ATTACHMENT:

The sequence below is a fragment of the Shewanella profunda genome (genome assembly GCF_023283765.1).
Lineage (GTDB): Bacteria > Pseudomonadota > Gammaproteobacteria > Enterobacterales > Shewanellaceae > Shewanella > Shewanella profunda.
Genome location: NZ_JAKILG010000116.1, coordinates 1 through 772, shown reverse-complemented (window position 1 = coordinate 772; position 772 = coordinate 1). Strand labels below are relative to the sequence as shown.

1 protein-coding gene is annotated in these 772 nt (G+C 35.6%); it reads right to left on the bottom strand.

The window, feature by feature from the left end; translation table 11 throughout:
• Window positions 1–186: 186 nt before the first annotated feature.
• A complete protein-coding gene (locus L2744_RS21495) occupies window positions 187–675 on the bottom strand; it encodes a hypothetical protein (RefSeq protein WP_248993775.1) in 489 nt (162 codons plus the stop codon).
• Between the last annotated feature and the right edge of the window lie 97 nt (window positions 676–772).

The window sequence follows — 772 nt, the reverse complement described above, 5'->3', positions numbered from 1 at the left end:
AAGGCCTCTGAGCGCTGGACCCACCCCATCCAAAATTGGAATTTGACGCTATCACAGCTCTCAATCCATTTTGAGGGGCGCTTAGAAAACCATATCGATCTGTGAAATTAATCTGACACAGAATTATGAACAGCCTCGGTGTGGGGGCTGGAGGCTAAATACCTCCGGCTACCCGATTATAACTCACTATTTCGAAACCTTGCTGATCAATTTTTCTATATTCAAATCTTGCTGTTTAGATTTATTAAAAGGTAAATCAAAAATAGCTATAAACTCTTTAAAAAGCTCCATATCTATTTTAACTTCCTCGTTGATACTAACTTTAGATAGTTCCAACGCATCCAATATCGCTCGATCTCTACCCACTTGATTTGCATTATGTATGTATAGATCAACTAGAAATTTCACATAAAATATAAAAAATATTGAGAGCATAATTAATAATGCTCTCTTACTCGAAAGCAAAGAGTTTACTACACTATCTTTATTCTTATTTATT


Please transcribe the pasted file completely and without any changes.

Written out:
The sequence below is a fragment of the Shewanella profunda genome (genome assembly GCF_023283765.1).
Lineage (GTDB): Bacteria > Pseudomonadota > Gammaproteobacteria > Enterobacterales > Shewanellaceae > Shewanella > Shewanella profunda.
Genome location: NZ_JAKILG010000116.1, coordinates 1 through 772, shown reverse-complemented (window position 1 = coordinate 772; position 772 = coordinate 1). Strand labels below are relative to the sequence as shown.

1 protein-coding gene is annotated in these 772 nt (G+C 35.6%); it reads right to left on the bottom strand.

The window, feature by feature from the left end; translation table 11 throughout:
• Window positions 1–186: 186 nt before the first annotated feature.
• A complete protein-coding gene (locus L2744_RS21495) occupies window positions 187–675 on the bottom strand; it encodes a hypothetical protein (RefSeq protein WP_248993775.1) in 489 nt (162 codons plus the stop codon).
• Between the last annotated feature and the right edge of the window lie 97 nt (window positions 676–772).

The window sequence follows — 772 nt, the reverse complement described above, 5'->3', positions numbered from 1 at the left end:
AAGGCCTCTGAGCGCTGGACCCACCCCATCCAAAATTGGAATTTGACGCTATCACAGCTCTCAATCCATTTTGAGGGGCGCTTAGAAAACCATATCGATCTGTGAAATTAATCTGACACAGAATTATGAACAGCCTCGGTGTGGGGGCTGGAGGCTAAATACCTCCGGCTACCCGATTATAACTCACTATTTCGAAACCTTGCTGATCAATTTTTCTATATTCAAATCTTGCTGTTTAGATTTATTAAAAGGTAAATCAAAAATAGCTATAAACTCTTTAAAAAGCTCCATATCTATTTTAACTTCCTCGTTGATACTAACTTTAGATAGTTCCAACGCATCCAATATCGCTCGATCTCTACCCACTTGATTTGCATTATGTATGTATAGATCAACTAGAAATTTCACATAAAATATAAAAAATATTGAGAGCATAATTAATAATGCTCTCTTACTCGAAAGCAAAGAGTTTACTACACTATCTTTATTCTTATTTATT